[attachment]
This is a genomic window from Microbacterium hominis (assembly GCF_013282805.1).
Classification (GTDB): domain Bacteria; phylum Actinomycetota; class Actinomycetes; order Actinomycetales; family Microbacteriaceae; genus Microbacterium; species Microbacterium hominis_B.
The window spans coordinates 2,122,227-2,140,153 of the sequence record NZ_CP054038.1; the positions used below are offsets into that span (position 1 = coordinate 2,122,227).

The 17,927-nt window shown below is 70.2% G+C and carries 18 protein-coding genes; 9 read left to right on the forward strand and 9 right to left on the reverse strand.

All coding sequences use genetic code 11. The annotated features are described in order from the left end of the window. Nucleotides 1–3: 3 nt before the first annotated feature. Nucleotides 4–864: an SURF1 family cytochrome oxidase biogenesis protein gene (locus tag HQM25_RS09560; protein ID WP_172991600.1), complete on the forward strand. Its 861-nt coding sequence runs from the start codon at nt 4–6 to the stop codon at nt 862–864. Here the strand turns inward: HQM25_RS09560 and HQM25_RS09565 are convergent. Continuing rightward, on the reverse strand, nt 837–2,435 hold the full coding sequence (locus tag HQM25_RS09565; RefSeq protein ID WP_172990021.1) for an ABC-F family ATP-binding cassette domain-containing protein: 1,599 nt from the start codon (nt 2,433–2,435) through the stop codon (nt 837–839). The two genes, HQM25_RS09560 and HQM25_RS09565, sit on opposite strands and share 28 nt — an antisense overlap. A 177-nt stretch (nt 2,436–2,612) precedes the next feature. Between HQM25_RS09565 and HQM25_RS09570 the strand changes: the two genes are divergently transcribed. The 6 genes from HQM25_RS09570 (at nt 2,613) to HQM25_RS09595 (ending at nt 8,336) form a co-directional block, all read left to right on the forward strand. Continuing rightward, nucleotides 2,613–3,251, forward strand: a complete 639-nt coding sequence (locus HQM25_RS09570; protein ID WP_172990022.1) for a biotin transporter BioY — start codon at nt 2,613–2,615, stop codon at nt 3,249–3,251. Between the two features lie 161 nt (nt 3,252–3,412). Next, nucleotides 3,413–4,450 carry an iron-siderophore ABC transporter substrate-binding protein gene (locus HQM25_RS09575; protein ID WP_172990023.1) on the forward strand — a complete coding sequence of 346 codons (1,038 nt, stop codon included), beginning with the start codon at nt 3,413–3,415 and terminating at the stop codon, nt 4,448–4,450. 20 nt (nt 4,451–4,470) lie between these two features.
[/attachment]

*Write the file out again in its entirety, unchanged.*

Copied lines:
This is a genomic window from Microbacterium hominis (assembly GCF_013282805.1).
Classification (GTDB): domain Bacteria; phylum Actinomycetota; class Actinomycetes; order Actinomycetales; family Microbacteriaceae; genus Microbacterium; species Microbacterium hominis_B.
The window spans coordinates 2,122,227-2,140,153 of the sequence record NZ_CP054038.1; the positions used below are offsets into that span (position 1 = coordinate 2,122,227).

The 17,927-nt window shown below is 70.2% G+C and carries 18 protein-coding genes; 9 read left to right on the forward strand and 9 right to left on the reverse strand.

All coding sequences use genetic code 11. The annotated features are described in order from the left end of the window. Nucleotides 1–3: 3 nt before the first annotated feature. Nucleotides 4–864: an SURF1 family cytochrome oxidase biogenesis protein gene (locus tag HQM25_RS09560; protein ID WP_172991600.1), complete on the forward strand. Its 861-nt coding sequence runs from the start codon at nt 4–6 to the stop codon at nt 862–864. Here the strand turns inward: HQM25_RS09560 and HQM25_RS09565 are convergent. Continuing rightward, on the reverse strand, nt 837–2,435 hold the full coding sequence (locus tag HQM25_RS09565; RefSeq protein ID WP_172990021.1) for an ABC-F family ATP-binding cassette domain-containing protein: 1,599 nt from the start codon (nt 2,433–2,435) through the stop codon (nt 837–839). The two genes, HQM25_RS09560 and HQM25_RS09565, sit on opposite strands and share 28 nt — an antisense overlap. A 177-nt stretch (nt 2,436–2,612) precedes the next feature. Between HQM25_RS09565 and HQM25_RS09570 the strand changes: the two genes are divergently transcribed. The 6 genes from HQM25_RS09570 (at nt 2,613) to HQM25_RS09595 (ending at nt 8,336) form a co-directional block, all read left to right on the forward strand. Continuing rightward, nucleotides 2,613–3,251, forward strand: a complete 639-nt coding sequence (locus HQM25_RS09570; protein ID WP_172990022.1) for a biotin transporter BioY — start codon at nt 2,613–2,615, stop codon at nt 3,249–3,251. Between the two features lie 161 nt (nt 3,252–3,412). Next, nucleotides 3,413–4,450 carry an iron-siderophore ABC transporter substrate-binding protein gene (locus HQM25_RS09575; protein ID WP_172990023.1) on the forward strand — a complete coding sequence of 346 codons (1,038 nt, stop codon included), beginning with the start codon at nt 3,413–3,415 and terminating at the stop codon, nt 4,448–4,450. 20 nt (nt 4,451–4,470) lie between these two features.